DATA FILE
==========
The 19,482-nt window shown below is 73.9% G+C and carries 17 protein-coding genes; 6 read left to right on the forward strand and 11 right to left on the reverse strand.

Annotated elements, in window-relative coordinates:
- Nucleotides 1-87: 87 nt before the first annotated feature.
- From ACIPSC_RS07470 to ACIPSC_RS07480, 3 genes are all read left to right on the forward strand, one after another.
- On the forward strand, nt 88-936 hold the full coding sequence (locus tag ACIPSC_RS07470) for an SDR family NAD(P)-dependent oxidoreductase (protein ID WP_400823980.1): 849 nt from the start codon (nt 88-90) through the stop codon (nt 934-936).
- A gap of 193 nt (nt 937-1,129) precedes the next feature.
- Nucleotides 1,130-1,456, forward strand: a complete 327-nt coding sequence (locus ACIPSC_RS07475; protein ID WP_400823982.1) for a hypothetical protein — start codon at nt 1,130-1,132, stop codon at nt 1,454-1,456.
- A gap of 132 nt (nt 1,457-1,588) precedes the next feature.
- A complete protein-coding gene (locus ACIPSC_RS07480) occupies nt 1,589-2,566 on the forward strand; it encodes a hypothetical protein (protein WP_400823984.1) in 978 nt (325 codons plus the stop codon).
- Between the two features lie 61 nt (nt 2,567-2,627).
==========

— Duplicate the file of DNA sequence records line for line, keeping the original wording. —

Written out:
The 19,482-nt window shown below is 73.9% G+C and carries 17 protein-coding genes; 6 read left to right on the forward strand and 11 right to left on the reverse strand.

Annotated elements, in window-relative coordinates:
- Nucleotides 1-87: 87 nt before the first annotated feature.
- From ACIPSC_RS07470 to ACIPSC_RS07480, 3 genes are all read left to right on the forward strand, one after another.
- On the forward strand, nt 88-936 hold the full coding sequence (locus tag ACIPSC_RS07470) for an SDR family NAD(P)-dependent oxidoreductase (protein ID WP_400823980.1): 849 nt from the start codon (nt 88-90) through the stop codon (nt 934-936).
- A gap of 193 nt (nt 937-1,129) precedes the next feature.
- Nucleotides 1,130-1,456, forward strand: a complete 327-nt coding sequence (locus ACIPSC_RS07475; protein ID WP_400823982.1) for a hypothetical protein — start codon at nt 1,130-1,132, stop codon at nt 1,454-1,456.
- A gap of 132 nt (nt 1,457-1,588) precedes the next feature.
- A complete protein-coding gene (locus ACIPSC_RS07480) occupies nt 1,589-2,566 on the forward strand; it encodes a hypothetical protein (protein WP_400823984.1) in 978 nt (325 codons plus the stop codon).
- Between the two features lie 61 nt (nt 2,567-2,627).